Sky Trillium (The Saga of the Trillium, Book 5)
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As a world crumbles, beset by devastating natural catastrophes, three royal sisters must reclaim a lost magic to rescue their shattered home world from a plague of ancient malevolence, in this continuation of the magnificent Saga of the Trillium.
The story that began with Black Trillium—the brainchild of Julian May, Andre Norton, and Marion Zimmer Bradley, three of fantasy fiction’s greats—takes glorious flight in Sky Trillium as author May carries the magnificent saga of magic, sisterhood, and destiny to breathtaking new heights.
The Petals of the Living Trillium—Anigel the Queen, Kadiya the Warrior, and Haramis the Archimage—have defeated great evil to keep their realm safe, thanks in part to three magical talismans dating back to the War of Enchantment that nearly destroyed the world in the time of the Vanished Ones. Now, with one relic missing and another rendered powerless, the World of the Three Moons is vulnerable—and a devastating outbreak of earthquakes, volcanic eruptions, and other natural disasters suggests that a dark and terrible magic is descending once again. The last hope for the planet’s salvation lies in the fabled Sky Trillium, but its creation depends on the three sisters being able to recover what was stolen from them and escape the poisonous intrigues of the royal court, banding together one more time to forge a Scepter of Power. But the old wounds of an ancient war continue to fester—and the Star Men are waiting to see the Petals wither and fall.
one of the blackbirds, who wore the modest gray and white feathers of a sea-griss over a simple woolen robe. “Stop wriggling,” Naelore said to her passenger, “or I will command my Star to sprinkle you with pain.” “If you would just unfasten the bonds on my wrists,” Queen Anigel replied, “I could cling to the saddle skirts and would not constantly be in danger of losing my balance. It doesn’t help that the headpiece of this wretched bird costume keeps slipping over my eyes.” The Archduchess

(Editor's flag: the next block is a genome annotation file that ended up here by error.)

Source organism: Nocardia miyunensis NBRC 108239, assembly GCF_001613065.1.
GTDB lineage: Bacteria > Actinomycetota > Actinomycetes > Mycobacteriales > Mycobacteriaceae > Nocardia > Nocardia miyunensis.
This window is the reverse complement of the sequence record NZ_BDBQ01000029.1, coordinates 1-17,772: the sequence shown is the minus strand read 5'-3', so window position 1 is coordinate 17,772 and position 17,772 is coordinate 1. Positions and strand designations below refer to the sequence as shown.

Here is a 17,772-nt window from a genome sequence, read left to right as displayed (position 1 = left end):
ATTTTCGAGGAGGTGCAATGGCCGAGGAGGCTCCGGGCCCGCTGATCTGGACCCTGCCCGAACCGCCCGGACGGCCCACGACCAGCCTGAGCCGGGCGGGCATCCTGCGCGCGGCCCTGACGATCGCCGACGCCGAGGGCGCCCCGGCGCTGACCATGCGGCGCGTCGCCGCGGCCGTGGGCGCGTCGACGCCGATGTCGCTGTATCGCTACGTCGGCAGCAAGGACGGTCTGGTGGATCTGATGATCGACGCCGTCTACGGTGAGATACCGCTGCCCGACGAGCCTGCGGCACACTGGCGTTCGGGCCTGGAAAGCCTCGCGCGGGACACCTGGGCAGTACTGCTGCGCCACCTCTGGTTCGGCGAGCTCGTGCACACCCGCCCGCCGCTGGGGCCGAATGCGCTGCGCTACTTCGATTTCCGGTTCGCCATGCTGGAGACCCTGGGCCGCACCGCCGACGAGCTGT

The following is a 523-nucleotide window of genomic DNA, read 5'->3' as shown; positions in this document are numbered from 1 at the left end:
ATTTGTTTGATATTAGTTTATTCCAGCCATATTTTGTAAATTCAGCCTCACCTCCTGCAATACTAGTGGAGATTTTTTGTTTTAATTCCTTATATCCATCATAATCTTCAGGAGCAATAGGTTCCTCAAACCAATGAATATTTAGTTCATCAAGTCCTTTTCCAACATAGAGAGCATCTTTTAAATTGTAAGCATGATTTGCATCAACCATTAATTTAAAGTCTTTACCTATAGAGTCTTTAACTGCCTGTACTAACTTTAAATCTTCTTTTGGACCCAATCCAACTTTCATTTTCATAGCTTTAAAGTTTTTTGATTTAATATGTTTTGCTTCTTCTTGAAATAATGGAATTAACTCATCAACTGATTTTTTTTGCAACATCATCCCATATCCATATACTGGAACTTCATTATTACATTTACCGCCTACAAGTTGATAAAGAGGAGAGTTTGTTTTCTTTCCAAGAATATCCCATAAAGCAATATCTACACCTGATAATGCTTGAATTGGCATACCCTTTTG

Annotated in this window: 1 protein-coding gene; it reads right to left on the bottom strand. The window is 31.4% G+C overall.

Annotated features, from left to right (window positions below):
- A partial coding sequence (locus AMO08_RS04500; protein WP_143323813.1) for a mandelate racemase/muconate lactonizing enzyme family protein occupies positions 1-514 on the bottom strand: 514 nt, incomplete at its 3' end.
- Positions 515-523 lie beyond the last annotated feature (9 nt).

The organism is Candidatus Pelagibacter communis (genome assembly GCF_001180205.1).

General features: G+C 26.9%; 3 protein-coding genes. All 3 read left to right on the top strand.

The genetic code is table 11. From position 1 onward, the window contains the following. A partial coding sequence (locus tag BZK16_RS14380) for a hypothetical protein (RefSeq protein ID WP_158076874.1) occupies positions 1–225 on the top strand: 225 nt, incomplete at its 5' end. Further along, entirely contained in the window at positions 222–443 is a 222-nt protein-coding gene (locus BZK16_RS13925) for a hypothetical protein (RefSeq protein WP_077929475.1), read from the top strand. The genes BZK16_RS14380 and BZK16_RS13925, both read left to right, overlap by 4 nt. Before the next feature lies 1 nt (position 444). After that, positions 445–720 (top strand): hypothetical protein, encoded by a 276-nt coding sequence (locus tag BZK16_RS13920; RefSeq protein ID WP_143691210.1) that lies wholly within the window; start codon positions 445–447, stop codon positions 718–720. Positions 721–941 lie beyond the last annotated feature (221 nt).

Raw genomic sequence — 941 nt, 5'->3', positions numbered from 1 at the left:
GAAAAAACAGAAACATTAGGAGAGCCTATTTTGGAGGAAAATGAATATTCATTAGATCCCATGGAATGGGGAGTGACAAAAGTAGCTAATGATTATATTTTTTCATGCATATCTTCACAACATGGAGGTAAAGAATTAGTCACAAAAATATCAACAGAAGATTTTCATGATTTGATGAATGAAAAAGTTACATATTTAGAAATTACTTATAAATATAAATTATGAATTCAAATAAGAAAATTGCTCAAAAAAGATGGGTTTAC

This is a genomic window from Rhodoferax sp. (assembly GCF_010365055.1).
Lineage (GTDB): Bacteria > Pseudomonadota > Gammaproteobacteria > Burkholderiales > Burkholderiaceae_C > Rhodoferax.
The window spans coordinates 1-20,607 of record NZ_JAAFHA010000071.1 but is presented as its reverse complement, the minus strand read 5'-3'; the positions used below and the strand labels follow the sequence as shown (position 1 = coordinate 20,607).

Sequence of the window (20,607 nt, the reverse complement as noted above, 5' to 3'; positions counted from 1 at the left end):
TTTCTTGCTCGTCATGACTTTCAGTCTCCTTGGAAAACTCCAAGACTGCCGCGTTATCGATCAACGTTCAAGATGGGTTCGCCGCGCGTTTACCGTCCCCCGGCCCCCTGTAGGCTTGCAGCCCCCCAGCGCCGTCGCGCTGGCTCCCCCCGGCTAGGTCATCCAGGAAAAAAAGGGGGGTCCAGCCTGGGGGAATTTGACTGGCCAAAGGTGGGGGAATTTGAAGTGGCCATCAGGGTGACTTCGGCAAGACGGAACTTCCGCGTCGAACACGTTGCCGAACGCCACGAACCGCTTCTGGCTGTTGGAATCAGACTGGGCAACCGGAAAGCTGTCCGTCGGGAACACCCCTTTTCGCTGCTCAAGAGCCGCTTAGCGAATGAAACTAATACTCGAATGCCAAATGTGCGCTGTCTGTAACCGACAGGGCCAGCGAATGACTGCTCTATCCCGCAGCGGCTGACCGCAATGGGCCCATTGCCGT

hesitate.” She took the picture of him from an inner pocket of her gown, letting him glimpse it briefly. Then she rose from her seat with abrupt swiftness, strode to the hearth, and cast the framed ivory image into the flames. He bowed his head, and when he finally spoke again his voice was unsteady. “I love you, Haramis. You must believe me. Believe me also when I say that my intentions in regard to this world of ours are neither evil nor selfishly motivated.” She stood with her back to him,
red-checked towel, a greased metal sheet having coarsely ground meal scattered on it, a floured board, a saucer of pale bubbly liquid with a brush in it, a lump of butter on a plate, and a large serrated knife. Against another wall were what appeared to be more storage cupboards, and also several singular doors with little windows in them, one of them obscurely illuminated within. Above it a glowing red gem blinked slowly. “Just in time, too!” the old man giggled. “I know I should let it cool,
extended throughout the entire Southern Sea! Galanar was naught but a province of ours, and the spineless chieftains of Imlit and Okamis knelt at the Empress Naelore’s footstool. Even proud Zinora paid us a yearly tribute of a shipload of their finest pearls.” “So you hope that Orogastus and the Star Guild will help you to unseat your brother Denombo?” Naelore’s eyes were burning. “I do not hope for it, I expect it—and within three short days!” Without another word she spun about and departed,
applause. “Wait for a few minutes,” Gyorgibo commanded, grinning in relieved satisfaction, “until sweet air replaces the noxious effluvium. Then we can descend via that ramp.” The fronials calmed, as did their riders. Anigel murmured shaky thanks to King Ledavardis for having held the head of her mount when it threatened to bolt. He said, “With your permission, future Mother-in-Law, I will ride beside you and see to your safety as we cross this inferno.” Anigel said, “I welcome your help, for